Log shipping in SQL Server is the process of enabling an automatic backup of the complete database and transaction files of the primary server and then restoring the backup on a secondary server. Being a high-availability solution, it increases the database availability of SQL Server by creating a backup server that can replace the primary server in case of data disasters.
Log Shipping involves 3 servers:
- Primary or the source server
- Secondary or destination server
- Monitor Server
Log Shipping in SQL Server allows sending of transactional log backups from primary instances residing on the primary server to one or more secondary instances residing on the secondary server. These transactional log backups are applied to each instance of the secondary database individually.
It is to be noted that Log shipping in SQL Server can also be configured without the installation of monitor server. In such a case, the history and the status of all the backup operations are stored on the primary server and the history and restore status is stored on the secondary server. However, when the remote monitor server is installed, this information also gets stored on it. It is also responsible for raising alerts whenever the backup process is not performed as per the schedule.
In case the monitor server has not been specified, the primary and secondary servers monitor the backup and restore operations, and raise the alert when an error is encountered.
Key Note for Monitoring Log Shipping in SQL Server
For monitoring the configuration of log shipping in SQL Server, the monitor server needs to be added at the time of enabling log shipping. In case the monitor server is added later on, the existing log shipping configuration must be removed and the new setup including monitor serves must be installed. In addition to this, any alterations in the monitor server can only be enabled after removing log shipping.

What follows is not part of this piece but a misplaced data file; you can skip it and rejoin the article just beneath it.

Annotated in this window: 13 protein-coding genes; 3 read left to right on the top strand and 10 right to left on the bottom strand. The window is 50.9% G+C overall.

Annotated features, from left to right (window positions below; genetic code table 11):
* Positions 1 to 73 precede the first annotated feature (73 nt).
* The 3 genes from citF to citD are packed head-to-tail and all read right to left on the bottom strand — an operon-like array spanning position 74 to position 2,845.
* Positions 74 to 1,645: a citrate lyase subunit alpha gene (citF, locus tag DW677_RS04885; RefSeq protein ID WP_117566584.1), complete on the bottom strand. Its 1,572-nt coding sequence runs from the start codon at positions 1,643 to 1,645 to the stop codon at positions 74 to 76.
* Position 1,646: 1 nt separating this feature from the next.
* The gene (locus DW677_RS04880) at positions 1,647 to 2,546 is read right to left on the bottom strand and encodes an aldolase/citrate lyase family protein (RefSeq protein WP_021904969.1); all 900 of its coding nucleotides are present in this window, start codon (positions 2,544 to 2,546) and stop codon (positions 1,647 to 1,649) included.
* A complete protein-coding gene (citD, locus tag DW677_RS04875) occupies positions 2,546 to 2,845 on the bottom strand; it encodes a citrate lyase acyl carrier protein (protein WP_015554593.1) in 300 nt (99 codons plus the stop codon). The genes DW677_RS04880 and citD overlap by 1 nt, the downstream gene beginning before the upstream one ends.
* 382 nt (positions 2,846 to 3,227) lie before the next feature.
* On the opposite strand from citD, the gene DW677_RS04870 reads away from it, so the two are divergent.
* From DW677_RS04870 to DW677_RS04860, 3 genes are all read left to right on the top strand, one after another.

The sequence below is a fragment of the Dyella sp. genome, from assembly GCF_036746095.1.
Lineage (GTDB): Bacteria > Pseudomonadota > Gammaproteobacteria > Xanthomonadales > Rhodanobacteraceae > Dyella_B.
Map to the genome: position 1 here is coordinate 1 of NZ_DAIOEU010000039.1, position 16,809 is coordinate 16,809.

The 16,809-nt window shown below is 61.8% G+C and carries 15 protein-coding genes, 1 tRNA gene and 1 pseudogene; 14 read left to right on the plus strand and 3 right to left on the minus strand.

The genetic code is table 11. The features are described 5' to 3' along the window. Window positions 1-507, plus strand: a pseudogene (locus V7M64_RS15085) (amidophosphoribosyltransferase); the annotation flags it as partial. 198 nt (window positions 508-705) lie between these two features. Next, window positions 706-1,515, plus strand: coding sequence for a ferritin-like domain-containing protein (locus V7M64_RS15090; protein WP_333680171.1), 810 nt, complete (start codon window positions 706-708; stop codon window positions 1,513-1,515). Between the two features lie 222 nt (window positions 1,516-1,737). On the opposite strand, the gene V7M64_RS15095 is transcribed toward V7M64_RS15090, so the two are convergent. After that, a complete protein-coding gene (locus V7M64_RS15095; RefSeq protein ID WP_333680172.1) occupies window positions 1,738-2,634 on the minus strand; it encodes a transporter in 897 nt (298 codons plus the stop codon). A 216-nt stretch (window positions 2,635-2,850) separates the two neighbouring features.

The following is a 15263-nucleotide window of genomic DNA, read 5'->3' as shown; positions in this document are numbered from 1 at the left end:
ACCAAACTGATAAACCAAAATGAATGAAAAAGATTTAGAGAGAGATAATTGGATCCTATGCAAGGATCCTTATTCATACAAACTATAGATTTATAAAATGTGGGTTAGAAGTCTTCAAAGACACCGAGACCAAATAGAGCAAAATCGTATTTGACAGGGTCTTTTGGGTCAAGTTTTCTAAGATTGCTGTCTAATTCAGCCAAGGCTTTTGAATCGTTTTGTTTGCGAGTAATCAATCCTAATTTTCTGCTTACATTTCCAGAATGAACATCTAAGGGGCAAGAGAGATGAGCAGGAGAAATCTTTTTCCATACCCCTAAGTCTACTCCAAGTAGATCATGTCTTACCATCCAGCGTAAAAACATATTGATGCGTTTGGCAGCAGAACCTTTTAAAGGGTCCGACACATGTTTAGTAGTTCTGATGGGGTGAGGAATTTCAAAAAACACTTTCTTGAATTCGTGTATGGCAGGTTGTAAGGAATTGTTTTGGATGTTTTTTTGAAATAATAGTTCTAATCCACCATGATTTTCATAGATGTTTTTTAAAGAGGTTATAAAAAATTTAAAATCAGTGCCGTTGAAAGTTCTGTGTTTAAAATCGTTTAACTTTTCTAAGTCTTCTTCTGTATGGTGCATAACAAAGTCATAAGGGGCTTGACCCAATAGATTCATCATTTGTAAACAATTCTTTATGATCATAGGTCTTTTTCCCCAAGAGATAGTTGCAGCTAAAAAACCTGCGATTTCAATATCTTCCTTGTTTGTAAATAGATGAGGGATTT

History Tables in SQL Server Log Shipping
The monitoring history tables of log shipping comprise metadata that gets stored on the monitor server. Moreover, primary and secondary server-specific information is also stored locally. For monitoring the status of the monitoring sessions, these history tables are brought in use. In order to check the status of log shipping, status and history of backup job, copy and restore functions need to be viewed.
Some of the tables that need to be checked for monitoring the log shipping in SQL Server are:
One monitor record for primary database of each log shipping configuration is stored in this table. This includes the information like the details of the last backup and the last restored file.
This table stores the alert job ID.
This table stores the details of the log shipping transactions. In addition to this, the users can also access the table for accessing errors in a session.
This table gives the details of the history of the log shipping agents. Details regarding an agent session can also be viewed in this table.
This table stores one monitor record of the secondary database like the last backup file and the last restored file that are used in monitoring.
Monitoring log shipping in SQL Server enables the administrator to monitor the entire configuration of the entire environment. In addition to the history tables, additional parameters like stored procedures enable to monitor log shipping in SQL Server.
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